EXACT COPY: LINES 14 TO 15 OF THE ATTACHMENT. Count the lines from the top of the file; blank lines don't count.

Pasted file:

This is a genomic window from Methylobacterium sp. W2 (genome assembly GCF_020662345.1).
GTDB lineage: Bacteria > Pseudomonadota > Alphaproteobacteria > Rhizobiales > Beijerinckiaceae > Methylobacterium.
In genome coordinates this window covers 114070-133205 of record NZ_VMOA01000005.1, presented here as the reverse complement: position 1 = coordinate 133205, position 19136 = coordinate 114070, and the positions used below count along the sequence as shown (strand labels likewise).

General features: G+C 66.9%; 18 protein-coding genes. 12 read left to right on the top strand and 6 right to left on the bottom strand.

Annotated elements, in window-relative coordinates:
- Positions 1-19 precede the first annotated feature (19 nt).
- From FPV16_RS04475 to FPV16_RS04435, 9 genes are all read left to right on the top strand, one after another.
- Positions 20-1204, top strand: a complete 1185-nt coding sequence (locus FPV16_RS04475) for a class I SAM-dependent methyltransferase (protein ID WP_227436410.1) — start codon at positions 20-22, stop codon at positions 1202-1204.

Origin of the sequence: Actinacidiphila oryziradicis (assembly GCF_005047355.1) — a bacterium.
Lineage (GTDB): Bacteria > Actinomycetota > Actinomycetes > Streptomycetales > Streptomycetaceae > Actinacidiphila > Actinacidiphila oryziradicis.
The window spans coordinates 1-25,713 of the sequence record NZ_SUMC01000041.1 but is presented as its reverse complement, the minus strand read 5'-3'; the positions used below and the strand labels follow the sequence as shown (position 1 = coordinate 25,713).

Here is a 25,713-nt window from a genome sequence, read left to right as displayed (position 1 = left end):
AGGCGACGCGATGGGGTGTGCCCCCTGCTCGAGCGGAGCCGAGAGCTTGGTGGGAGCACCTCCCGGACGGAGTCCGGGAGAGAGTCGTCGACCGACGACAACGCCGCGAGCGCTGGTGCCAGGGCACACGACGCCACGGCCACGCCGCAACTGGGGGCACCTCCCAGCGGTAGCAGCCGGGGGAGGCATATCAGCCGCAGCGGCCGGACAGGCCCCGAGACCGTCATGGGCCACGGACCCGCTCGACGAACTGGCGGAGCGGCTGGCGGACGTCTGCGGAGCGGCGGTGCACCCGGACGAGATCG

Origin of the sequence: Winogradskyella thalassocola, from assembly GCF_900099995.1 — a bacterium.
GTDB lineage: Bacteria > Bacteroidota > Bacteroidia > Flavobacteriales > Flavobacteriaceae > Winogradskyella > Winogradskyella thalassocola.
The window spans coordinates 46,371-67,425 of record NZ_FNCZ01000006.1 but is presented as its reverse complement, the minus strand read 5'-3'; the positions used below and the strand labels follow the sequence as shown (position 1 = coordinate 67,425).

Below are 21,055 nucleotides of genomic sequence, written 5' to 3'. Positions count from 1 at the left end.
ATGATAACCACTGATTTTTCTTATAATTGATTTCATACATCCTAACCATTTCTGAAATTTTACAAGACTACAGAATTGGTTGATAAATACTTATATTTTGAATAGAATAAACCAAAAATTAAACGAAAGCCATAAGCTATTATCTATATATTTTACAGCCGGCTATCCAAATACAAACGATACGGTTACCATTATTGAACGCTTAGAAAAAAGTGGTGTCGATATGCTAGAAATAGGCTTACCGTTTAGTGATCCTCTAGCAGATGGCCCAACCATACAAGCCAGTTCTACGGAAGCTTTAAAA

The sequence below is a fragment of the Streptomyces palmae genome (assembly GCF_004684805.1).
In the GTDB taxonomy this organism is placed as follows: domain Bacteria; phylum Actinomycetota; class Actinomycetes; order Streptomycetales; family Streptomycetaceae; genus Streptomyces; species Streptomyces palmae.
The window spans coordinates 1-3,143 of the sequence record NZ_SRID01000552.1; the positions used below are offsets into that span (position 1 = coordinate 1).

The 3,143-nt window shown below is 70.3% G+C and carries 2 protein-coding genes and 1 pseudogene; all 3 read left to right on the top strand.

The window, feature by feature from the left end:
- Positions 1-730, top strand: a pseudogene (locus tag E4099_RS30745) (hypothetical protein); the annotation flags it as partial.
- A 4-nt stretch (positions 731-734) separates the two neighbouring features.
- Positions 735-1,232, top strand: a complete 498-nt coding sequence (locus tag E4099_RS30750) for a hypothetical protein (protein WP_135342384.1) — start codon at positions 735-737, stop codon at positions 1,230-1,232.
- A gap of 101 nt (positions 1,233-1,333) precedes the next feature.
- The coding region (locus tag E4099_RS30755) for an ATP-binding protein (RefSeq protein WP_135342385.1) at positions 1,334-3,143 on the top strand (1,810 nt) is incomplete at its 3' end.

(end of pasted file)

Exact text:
Origin of the sequence: Winogradskyella thalassocola, from assembly GCF_900099995.1 — a bacterium.
GTDB lineage: Bacteria > Bacteroidota > Bacteroidia > Flavobacteriales > Flavobacteriaceae > Winogradskyella > Winogradskyella thalassocola.